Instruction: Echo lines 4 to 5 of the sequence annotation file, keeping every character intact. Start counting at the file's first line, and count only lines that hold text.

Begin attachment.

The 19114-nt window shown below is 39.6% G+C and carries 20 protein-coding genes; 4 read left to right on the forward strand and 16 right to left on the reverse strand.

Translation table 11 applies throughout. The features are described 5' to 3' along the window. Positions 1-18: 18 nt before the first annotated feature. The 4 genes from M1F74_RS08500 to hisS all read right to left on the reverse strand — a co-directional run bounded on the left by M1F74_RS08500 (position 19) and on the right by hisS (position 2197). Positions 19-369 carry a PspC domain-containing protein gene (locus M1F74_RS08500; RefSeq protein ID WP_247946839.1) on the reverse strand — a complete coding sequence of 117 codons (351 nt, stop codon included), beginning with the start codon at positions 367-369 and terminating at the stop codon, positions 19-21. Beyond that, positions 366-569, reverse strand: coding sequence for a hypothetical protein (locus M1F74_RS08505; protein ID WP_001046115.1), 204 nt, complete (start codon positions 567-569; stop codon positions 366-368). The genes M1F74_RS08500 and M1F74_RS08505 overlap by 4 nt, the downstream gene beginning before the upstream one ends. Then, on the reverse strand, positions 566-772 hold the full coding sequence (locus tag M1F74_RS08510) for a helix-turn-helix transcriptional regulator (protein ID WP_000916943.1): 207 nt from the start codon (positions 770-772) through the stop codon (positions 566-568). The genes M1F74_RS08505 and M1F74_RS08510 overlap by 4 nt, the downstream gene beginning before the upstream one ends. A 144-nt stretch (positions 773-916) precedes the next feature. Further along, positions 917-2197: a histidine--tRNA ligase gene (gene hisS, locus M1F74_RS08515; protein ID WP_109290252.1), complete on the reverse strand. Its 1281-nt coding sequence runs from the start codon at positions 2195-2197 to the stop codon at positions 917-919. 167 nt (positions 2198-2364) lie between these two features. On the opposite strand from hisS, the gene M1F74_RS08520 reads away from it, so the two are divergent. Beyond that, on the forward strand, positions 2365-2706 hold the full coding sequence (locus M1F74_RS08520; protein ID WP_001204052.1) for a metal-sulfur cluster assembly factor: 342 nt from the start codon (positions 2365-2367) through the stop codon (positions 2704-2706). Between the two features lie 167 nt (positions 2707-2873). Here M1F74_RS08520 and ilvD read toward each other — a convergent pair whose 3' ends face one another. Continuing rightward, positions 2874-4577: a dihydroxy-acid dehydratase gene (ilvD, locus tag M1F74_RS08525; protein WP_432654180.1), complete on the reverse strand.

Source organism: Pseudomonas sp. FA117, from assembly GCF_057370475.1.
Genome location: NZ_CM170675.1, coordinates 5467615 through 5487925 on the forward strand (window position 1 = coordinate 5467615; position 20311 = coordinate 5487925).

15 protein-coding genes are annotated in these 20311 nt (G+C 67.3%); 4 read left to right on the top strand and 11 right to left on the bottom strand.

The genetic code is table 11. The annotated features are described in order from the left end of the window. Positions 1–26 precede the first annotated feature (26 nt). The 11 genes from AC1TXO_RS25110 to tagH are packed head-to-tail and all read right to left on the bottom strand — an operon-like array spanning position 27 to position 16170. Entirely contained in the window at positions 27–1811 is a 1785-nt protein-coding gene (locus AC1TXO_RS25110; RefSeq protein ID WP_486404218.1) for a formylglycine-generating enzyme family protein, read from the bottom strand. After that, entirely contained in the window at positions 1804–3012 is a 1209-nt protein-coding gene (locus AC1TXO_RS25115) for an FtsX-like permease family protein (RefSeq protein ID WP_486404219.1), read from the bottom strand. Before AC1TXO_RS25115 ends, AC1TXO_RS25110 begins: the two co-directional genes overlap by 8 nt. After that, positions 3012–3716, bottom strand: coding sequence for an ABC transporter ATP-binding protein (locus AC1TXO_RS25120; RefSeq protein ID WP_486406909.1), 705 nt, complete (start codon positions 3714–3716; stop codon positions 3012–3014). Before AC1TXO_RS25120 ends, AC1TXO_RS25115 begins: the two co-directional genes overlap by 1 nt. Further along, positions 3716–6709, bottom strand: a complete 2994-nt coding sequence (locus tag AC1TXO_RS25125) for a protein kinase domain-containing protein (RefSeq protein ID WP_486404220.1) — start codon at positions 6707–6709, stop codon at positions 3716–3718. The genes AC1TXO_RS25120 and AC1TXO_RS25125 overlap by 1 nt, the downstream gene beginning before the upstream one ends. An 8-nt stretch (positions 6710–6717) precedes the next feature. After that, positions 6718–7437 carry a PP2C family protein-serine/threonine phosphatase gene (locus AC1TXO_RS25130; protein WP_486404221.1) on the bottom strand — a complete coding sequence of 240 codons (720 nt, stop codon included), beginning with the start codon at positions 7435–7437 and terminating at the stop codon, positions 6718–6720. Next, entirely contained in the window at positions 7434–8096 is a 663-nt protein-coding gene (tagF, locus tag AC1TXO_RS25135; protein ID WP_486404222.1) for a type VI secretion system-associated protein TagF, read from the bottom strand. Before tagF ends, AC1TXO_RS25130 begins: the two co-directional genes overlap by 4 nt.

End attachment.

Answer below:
Genome location: NZ_CM170675.1, coordinates 5467615 through 5487925 on the forward strand (window position 1 = coordinate 5467615; position 20311 = coordinate 5487925).

15 protein-coding genes are annotated in these 20311 nt (G+C 67.3%); 4 read left to right on the top strand and 11 right to left on the bottom strand.